Brantingham is a village and civil parish in the East Riding of Yorkshire, England. It is situated about 2 miles (3 km) north of Brough, and 12 miles (19 km) west of Hull. It lies to the north of the A63 road. According to the 2011 UK Census, Brantingham parish had a population of 370, a decrease from the 2001 UK census figure of 410.
Richard Brantingham is recorded in the survey of Thomas Hatfield, Bishop of Durham, completed in 1382,as a "suiter" or lawyer, holding a half a burgage for life in Auckland and paying six pence for any omission, and one penny at the four terms. Bishop Hatfield granted a forest office to the valet of his kitchen, Walter Brantingham, presumably a relation.
Thomas Hatfield was Bishop of Durham from 1345 to 1381.
The Bishop of Durham is the Anglican bishop responsible for the Diocese of Durham in the Province of York. The diocese is one of the oldest in England and its bishop is a member of the House of Lords. Paul Butler has been the Bishop of Durham since his election was confirmed at York Minster on 20 January 2014. The previous bishop was Justin Welby, Archbishop of Canterbury. The bishop is one of two who escort the sovereign at the coronation.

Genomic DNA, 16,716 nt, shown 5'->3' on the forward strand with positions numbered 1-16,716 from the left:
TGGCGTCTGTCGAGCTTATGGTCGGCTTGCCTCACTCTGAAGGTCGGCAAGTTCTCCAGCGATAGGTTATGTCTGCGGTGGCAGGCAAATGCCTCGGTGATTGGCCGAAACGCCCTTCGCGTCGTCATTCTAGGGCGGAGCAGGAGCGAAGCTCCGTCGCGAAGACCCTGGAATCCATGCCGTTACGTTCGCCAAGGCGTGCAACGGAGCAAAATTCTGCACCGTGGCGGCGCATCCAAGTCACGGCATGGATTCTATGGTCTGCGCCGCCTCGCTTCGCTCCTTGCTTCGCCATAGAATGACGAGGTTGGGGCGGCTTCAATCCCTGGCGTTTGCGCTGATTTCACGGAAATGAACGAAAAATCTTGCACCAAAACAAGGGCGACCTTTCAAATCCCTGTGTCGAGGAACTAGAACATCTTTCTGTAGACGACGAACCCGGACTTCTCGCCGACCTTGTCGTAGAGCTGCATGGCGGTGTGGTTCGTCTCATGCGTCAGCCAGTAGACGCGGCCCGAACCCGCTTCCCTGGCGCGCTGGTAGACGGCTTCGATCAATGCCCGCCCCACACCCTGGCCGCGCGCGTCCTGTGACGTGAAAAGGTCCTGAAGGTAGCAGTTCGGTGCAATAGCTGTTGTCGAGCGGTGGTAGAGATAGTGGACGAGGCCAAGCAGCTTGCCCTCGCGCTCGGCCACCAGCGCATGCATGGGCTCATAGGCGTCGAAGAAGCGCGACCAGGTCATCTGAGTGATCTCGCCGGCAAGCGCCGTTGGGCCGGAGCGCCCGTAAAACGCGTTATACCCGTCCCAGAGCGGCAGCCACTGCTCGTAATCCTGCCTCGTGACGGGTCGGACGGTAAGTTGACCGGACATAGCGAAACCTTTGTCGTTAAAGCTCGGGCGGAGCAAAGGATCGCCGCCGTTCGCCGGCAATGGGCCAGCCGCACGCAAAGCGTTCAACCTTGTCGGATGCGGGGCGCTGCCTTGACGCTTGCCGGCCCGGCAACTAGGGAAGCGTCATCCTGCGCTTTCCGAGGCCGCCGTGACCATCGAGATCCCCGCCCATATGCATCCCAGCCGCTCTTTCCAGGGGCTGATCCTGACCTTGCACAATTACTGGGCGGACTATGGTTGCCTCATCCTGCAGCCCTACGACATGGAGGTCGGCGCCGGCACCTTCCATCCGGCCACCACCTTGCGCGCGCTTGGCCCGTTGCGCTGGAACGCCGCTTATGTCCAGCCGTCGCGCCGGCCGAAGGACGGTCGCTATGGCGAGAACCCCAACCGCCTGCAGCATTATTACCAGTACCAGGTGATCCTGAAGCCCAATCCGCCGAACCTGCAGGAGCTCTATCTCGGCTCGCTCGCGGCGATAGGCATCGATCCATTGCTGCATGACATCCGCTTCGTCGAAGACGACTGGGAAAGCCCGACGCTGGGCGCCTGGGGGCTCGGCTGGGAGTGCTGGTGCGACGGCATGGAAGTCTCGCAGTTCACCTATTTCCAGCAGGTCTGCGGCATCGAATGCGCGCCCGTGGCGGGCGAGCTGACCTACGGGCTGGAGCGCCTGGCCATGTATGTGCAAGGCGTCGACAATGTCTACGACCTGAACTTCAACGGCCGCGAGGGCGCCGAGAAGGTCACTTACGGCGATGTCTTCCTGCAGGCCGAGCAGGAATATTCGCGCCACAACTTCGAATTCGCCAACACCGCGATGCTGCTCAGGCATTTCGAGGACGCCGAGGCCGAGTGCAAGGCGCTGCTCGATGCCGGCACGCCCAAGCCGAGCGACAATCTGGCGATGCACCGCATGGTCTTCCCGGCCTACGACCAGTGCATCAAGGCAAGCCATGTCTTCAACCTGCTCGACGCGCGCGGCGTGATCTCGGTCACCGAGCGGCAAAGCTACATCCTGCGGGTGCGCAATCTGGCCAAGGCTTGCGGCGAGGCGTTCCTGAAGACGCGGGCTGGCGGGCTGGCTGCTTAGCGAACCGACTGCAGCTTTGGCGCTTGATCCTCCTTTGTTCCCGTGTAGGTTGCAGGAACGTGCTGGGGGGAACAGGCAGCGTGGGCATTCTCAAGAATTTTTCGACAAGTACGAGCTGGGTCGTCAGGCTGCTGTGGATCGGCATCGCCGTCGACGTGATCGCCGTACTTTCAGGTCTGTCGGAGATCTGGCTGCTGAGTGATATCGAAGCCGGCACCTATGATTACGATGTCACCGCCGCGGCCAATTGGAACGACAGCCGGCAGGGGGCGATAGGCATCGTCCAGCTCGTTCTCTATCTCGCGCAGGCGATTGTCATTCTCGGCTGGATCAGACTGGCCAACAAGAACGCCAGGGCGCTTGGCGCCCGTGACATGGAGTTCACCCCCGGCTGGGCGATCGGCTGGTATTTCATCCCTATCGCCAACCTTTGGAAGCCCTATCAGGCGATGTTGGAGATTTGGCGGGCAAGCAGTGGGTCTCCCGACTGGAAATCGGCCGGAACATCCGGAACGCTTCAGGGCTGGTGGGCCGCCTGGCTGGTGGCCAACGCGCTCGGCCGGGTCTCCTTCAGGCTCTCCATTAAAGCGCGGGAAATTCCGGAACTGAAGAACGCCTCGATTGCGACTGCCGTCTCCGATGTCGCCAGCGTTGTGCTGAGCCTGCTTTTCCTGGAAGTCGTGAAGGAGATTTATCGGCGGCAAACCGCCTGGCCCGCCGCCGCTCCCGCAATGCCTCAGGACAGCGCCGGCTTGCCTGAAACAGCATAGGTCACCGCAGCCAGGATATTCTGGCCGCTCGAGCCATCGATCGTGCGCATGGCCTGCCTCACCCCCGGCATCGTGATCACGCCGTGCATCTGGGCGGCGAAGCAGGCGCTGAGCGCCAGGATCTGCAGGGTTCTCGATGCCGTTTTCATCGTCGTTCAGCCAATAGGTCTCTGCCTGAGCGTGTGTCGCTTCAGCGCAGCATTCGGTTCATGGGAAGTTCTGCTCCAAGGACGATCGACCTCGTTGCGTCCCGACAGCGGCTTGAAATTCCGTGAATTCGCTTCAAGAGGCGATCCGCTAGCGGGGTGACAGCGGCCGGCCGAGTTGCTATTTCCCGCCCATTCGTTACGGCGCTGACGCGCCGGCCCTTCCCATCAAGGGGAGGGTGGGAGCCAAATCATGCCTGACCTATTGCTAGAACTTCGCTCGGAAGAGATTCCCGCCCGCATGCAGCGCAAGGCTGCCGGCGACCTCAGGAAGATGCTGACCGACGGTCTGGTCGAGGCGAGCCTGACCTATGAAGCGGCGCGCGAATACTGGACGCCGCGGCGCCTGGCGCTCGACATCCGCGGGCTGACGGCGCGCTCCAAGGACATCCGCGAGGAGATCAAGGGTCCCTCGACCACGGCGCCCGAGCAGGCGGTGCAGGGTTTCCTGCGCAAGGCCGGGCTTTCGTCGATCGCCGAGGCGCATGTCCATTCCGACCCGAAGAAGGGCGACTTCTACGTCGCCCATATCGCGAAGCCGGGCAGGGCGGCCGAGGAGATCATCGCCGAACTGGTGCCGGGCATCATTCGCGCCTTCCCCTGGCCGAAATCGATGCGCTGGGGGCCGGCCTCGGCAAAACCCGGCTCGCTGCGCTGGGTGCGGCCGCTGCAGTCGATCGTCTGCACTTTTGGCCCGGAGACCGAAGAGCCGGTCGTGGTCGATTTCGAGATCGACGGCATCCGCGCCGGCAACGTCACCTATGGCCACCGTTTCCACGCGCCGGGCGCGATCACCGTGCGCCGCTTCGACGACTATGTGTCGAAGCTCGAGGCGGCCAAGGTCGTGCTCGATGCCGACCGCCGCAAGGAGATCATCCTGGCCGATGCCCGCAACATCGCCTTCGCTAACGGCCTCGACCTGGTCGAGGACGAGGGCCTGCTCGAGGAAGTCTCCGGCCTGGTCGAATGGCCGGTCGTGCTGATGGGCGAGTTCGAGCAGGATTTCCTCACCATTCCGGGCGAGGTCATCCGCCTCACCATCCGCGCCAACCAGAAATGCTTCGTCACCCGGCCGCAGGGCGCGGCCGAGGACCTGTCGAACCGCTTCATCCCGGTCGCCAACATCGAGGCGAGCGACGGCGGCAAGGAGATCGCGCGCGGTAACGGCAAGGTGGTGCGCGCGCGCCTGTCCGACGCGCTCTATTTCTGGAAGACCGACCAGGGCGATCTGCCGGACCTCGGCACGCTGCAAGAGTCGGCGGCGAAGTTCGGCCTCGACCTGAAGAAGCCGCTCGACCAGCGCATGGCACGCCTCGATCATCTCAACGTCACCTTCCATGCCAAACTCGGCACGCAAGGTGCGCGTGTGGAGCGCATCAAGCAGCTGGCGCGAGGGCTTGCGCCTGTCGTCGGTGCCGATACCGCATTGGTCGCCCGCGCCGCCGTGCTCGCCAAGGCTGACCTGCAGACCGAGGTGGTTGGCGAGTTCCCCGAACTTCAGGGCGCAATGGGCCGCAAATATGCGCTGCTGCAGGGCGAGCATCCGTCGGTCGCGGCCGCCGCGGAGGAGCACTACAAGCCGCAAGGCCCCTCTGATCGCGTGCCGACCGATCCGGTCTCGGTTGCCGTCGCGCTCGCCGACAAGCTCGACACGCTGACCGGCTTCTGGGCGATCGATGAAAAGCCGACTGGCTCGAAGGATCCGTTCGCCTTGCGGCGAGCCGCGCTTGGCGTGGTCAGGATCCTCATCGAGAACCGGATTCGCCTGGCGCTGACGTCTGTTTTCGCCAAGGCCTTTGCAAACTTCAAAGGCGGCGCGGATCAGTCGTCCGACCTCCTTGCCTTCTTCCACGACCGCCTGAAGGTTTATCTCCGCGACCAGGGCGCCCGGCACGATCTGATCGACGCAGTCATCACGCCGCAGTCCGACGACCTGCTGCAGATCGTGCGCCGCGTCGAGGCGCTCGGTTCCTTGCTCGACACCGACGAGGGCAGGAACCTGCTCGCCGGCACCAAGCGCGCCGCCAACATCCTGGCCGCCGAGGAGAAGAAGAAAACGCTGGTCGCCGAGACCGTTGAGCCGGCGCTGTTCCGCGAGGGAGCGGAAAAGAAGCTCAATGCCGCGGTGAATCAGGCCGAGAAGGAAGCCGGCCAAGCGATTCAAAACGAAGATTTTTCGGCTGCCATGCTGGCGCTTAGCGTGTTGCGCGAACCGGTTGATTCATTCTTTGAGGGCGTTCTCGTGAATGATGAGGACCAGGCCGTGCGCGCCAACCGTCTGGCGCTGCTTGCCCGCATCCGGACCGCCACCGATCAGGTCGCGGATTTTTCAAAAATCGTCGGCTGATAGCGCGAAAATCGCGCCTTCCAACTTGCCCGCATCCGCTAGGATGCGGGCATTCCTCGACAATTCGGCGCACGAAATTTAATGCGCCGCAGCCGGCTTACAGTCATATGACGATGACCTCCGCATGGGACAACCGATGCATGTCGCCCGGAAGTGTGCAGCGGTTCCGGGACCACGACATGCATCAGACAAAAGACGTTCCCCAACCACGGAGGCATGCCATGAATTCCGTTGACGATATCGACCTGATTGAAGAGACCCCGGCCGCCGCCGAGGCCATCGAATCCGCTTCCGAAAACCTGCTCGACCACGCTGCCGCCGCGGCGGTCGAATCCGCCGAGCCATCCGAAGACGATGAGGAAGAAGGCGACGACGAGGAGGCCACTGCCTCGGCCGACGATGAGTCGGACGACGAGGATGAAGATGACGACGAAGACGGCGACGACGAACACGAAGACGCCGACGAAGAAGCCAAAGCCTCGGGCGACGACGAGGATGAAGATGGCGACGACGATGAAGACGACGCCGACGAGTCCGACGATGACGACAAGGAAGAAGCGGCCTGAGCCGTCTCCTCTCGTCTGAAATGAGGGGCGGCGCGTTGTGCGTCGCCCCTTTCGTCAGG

Burgage is a medieval land term used in Great Britain and Ireland, well established by the 13th century.
William Courtenay was Archbishop of Canterbury, having previously been Bishop of Hereford and Bishop of London.
Philip Repyngdon was a bishop and cardinal.
Walter de Stapledon was Bishop of Exeter 1308–1326 and twice Lord High Treasurer of England, in 1320 and 1322. He founded Exeter College, Oxford and contributed liberally to the rebuilding of Exeter Cathedral. His tomb and monument, of great architectural importance, survives in Exeter Cathedral.